Japan Football Hall of Fame

JFA Hall of Fame Inductee

Kyaw DIN
Inductees Recommended by the Committee (Special Selection)
Kyaw DIN
Born in Burma in June 1900

Burmese student (at Tokyo Technical Higher School - now Tokyo Institute of Technology) whose football coaching and teaching of football philosophies caused revolutionary technical advances in Japanese football throughout the Taisho and early Showa eras. Begins coaching at the Tokyo Normal Higher School-Affiliated Junior High School in around 1920, before moving to Waseda High School at the request of Shigeyoshi Suzuki and achieving two successive victories in the All-Japan High School Football Tournament (old Inter-High), which began in 1923. These successes bring attention to Kyaw Din's strong coaching skills, leading him to tour the country and give coaching at a number of schools. Teaches skills and philosophies from basic kicking and passing to the tactical idea of attacking through short passing, resulting in improved technique throughout Japanese football as a whole, and laying the foundations for progress on the international stage.

Writes the coaching textbook "How to Play Association Football". Japanese-language version published in August 1923 following the cooperation of Kyaw Din's pupils. This textbook was the first of its kind in Japan, going into the specifics and the theory of technique and tactics, and using many photographs and pictures.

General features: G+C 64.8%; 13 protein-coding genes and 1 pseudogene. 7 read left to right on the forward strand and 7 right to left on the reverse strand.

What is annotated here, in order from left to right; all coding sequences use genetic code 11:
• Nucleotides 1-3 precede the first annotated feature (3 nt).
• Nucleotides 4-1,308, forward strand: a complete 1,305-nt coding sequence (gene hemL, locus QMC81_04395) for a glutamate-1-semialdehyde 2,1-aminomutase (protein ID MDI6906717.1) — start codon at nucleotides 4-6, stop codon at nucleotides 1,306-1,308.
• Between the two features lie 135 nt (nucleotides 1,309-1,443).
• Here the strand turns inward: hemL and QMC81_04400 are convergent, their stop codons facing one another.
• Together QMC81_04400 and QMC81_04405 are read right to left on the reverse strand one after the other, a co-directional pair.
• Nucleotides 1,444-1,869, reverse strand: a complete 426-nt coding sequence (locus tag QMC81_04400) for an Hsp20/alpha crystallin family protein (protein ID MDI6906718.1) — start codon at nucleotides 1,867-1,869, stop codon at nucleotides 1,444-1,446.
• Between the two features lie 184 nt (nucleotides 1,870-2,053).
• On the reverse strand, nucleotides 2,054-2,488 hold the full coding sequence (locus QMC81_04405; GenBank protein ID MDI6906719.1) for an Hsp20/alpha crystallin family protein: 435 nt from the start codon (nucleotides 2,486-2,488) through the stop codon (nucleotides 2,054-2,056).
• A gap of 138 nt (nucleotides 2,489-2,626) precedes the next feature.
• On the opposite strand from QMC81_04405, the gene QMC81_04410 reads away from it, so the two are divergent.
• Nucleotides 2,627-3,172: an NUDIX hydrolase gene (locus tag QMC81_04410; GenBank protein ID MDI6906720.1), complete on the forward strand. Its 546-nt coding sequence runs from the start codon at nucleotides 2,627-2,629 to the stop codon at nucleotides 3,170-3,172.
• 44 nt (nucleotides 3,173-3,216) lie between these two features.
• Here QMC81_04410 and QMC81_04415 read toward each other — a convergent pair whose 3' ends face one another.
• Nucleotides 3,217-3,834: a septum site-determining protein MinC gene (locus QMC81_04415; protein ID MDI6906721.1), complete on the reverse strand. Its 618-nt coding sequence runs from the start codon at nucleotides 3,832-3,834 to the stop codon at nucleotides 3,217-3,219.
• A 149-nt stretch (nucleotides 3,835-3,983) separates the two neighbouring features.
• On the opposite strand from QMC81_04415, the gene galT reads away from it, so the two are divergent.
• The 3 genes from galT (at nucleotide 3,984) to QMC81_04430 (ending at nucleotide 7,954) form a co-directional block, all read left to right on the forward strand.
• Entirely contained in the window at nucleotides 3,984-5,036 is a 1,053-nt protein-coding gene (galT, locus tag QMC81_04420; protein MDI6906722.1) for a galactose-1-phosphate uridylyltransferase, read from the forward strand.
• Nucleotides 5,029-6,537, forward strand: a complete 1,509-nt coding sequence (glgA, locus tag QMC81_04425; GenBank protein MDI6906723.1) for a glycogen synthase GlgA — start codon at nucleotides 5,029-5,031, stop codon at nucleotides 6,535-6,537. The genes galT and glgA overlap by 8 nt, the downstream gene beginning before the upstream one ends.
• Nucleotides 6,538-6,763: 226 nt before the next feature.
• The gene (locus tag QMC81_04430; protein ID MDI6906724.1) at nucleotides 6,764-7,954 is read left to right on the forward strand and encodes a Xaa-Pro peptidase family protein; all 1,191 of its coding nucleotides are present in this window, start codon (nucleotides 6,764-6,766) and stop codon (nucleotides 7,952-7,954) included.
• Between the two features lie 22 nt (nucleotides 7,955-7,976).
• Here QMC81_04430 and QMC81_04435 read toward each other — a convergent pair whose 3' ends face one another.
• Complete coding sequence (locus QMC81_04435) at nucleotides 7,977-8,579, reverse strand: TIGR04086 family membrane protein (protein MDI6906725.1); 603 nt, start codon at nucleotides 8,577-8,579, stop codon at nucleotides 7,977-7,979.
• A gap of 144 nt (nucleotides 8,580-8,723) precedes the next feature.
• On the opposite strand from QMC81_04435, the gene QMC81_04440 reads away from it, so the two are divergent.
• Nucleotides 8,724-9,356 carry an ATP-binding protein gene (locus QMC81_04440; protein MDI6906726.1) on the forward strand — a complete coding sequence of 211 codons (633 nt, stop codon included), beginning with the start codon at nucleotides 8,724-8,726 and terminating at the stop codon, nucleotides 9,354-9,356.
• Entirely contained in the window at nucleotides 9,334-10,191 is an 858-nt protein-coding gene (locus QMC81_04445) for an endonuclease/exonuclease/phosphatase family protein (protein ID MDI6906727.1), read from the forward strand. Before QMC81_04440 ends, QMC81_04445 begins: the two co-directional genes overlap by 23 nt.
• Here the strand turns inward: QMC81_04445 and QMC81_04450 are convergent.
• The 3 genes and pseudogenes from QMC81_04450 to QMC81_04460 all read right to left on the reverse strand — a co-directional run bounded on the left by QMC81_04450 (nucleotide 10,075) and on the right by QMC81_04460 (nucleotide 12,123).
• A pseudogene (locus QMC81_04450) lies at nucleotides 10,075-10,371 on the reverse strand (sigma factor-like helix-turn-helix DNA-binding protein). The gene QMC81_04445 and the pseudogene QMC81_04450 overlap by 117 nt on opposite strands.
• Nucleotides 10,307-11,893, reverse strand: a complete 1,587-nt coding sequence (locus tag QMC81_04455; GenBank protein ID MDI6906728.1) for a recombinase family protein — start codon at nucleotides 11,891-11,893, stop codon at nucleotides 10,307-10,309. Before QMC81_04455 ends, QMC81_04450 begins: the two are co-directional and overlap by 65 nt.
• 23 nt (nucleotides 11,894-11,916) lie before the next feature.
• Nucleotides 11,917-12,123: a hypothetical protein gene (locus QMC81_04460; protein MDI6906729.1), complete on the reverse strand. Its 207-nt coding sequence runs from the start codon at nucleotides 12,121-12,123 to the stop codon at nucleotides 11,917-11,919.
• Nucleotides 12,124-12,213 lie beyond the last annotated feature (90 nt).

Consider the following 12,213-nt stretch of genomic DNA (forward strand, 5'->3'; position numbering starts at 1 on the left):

The teams receiving his coaching achieved results based on his short passing tactics, and members of these teams would go on to bring further progress to Japanese football as players and coaches. A notable example was the Japan national team competing in the 1930 Far Eastern Championship Games, with Suzuki as manager and built around Shigemaru Takenokoshi and other University of Tokyo players, which achieved Japan's first East Asian title. Here, Japan established its own style of football, and built the foundations for its tactical traditions. These advances would go on to influence Japan's exploits in the Berlin Olympics six years later.
Returns to Myanmar in 1924. Date of death uncertain.


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